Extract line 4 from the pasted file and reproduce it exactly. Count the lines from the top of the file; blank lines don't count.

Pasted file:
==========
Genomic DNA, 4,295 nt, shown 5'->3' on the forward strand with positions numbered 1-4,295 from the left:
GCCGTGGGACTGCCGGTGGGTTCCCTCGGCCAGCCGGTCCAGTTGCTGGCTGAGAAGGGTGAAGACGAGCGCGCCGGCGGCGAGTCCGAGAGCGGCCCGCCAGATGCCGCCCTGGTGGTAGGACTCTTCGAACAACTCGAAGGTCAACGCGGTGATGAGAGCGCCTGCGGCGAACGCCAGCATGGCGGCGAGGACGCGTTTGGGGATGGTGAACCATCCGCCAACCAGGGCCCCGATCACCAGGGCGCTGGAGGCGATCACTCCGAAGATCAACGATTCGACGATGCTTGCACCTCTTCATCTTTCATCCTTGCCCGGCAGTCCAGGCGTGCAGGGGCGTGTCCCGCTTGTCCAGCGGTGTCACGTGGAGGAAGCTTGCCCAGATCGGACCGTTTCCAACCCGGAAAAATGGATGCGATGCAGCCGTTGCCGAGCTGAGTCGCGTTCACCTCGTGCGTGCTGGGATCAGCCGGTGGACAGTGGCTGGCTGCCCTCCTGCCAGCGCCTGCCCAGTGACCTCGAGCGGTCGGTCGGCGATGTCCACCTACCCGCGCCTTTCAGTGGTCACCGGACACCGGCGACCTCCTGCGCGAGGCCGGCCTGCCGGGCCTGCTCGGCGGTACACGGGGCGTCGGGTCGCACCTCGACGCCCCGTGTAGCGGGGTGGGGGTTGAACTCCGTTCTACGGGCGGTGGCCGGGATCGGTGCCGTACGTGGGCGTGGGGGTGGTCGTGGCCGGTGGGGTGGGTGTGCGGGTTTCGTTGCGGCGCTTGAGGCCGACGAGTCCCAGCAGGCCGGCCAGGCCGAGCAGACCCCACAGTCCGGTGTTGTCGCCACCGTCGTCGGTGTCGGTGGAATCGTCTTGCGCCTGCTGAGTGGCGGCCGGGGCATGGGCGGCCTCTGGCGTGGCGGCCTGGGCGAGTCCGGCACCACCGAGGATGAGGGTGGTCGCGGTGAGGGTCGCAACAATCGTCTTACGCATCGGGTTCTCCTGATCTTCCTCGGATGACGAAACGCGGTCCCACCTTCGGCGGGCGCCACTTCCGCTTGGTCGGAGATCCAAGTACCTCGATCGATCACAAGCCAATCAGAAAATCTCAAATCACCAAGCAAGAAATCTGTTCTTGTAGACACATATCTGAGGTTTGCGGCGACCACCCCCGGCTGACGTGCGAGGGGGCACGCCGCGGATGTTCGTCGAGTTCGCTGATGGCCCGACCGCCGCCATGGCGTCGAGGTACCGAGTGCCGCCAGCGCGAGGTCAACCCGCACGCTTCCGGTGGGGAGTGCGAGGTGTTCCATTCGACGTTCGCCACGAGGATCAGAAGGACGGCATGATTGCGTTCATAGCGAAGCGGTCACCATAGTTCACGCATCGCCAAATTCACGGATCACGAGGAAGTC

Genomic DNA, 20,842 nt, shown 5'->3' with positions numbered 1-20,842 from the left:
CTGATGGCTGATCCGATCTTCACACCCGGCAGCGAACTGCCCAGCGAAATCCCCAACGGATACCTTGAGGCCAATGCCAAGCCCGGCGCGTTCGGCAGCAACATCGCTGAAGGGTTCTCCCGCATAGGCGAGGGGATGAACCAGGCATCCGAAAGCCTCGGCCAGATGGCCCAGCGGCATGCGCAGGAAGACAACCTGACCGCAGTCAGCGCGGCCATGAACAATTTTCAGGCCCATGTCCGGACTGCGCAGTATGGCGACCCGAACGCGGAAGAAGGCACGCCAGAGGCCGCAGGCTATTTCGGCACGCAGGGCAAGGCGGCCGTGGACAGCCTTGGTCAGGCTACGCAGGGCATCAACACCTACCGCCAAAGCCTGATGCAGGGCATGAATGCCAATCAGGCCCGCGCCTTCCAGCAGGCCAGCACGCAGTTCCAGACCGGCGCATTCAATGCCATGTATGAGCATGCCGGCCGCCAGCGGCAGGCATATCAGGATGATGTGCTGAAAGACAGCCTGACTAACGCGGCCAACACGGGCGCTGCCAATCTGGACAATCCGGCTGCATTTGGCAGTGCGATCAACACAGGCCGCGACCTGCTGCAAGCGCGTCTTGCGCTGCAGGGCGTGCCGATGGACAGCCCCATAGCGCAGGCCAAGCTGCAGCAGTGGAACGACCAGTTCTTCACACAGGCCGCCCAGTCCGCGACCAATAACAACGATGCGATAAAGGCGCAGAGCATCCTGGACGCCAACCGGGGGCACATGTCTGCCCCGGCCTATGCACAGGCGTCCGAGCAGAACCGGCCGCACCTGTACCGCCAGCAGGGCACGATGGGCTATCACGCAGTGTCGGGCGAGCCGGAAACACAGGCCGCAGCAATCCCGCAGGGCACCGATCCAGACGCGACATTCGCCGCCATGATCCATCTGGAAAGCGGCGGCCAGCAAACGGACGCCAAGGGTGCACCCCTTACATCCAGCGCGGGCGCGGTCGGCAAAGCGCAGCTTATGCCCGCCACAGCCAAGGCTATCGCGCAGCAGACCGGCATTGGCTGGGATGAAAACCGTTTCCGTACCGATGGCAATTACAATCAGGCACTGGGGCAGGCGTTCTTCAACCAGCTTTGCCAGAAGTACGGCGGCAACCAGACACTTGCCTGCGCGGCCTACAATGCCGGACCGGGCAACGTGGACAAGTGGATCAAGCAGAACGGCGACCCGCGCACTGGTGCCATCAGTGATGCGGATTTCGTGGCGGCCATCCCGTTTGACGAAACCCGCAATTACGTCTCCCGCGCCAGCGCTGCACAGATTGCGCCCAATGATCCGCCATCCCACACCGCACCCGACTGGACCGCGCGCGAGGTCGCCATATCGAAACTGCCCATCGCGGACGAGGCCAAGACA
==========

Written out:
CTGATGGCTGATCCGATCTTCACACCCGGCAGCGAACTGCCCAGCGAAATCCCCAACGGATACCTTGAGGCCAATGCCAAGCCCGGCGCGTTCGGCAGCAACATCGCTGAAGGGTTCTCCCGCATAGGCGAGGGGATGAACCAGGCATCCGAAAGCCTCGGCCAGATGGCCCAGCGGCATGCGCAGGAAGACAACCTGACCGCAGTCAGCGCGGCCATGAACAATTTTCAGGCCCATGTCCGGACTGCGCAGTATGGCGACCCGAACGCGGAAGAAGGCACGCCAGAGGCCGCAGGCTATTTCGGCACGCAGGGCAAGGCGGCCGTGGACAGCCTTGGTCAGGCTACGCAGGGCATCAACACCTACCGCCAAAGCCTGATGCAGGGCATGAATGCCAATCAGGCCCGCGCCTTCCAGCAGGCCAGCACGCAGTTCCAGACCGGCGCATTCAATGCCATGTATGAGCATGCCGGCCGCCAGCGGCAGGCATATCAGGATGATGTGCTGAAAGACAGCCTGACTAACGCGGCCAACACGGGCGCTGCCAATCTGGACAATCCGGCTGCATTTGGCAGTGCGATCAACACAGGCCGCGACCTGCTGCAAGCGCGTCTTGCGCTGCAGGGCGTGCCGATGGACAGCCCCATAGCGCAGGCCAAGCTGCAGCAGTGGAACGACCAGTTCTTCACACAGGCCGCCCAGTCCGCGACCAATAACAACGATGCGATAAAGGCGCAGAGCATCCTGGACGCCAACCGGGGGCACATGTCTGCCCCGGCCTATGCACAGGCGTCCGAGCAGAACCGGCCGCACCTGTACCGCCAGCAGGGCACGATGGGCTATCACGCAGTGTCGGGCGAGCCGGAAACACAGGCCGCAGCAATCCCGCAGGGCACCGATCCAGACGCGACATTCGCCGCCATGATCCATCTGGAAAGCGGCGGCCAGCAAACGGACGCCAAGGGTGCACCCCTTACATCCAGCGCGGGCGCGGTCGGCAAAGCGCAGCTTATGCCCGCCACAGCCAAGGCTATCGCGCAGCAGACCGGCATTGGCTGGGATGAAAACCGTTTCCGTACCGATGGCAATTACAATCAGGCACTGGGGCAGGCGTTCTTCAACCAGCTTTGCCAGAAGTACGGCGGCAACCAGACACTTGCCTGCGCGGCCTACAATGCCGGACCGGGCAACGTGGACAAGTGGATCAAGCAGAACGGCGACCCGCGCACTGGTGCCATCAGTGATGCGGATTTCGTGGCGGCCATCCCGTTTGACGAAACCCGCAATTACGTCTCCCGCGCCAGCGCTGCACAGATTGCGCCCAATGATCCGCCATCCCACACCGCACCCGACTGGACCGCGCGCGAGGTCGCCATATCGAAACTGCCCATCGCGGACGAGGCCAAGACA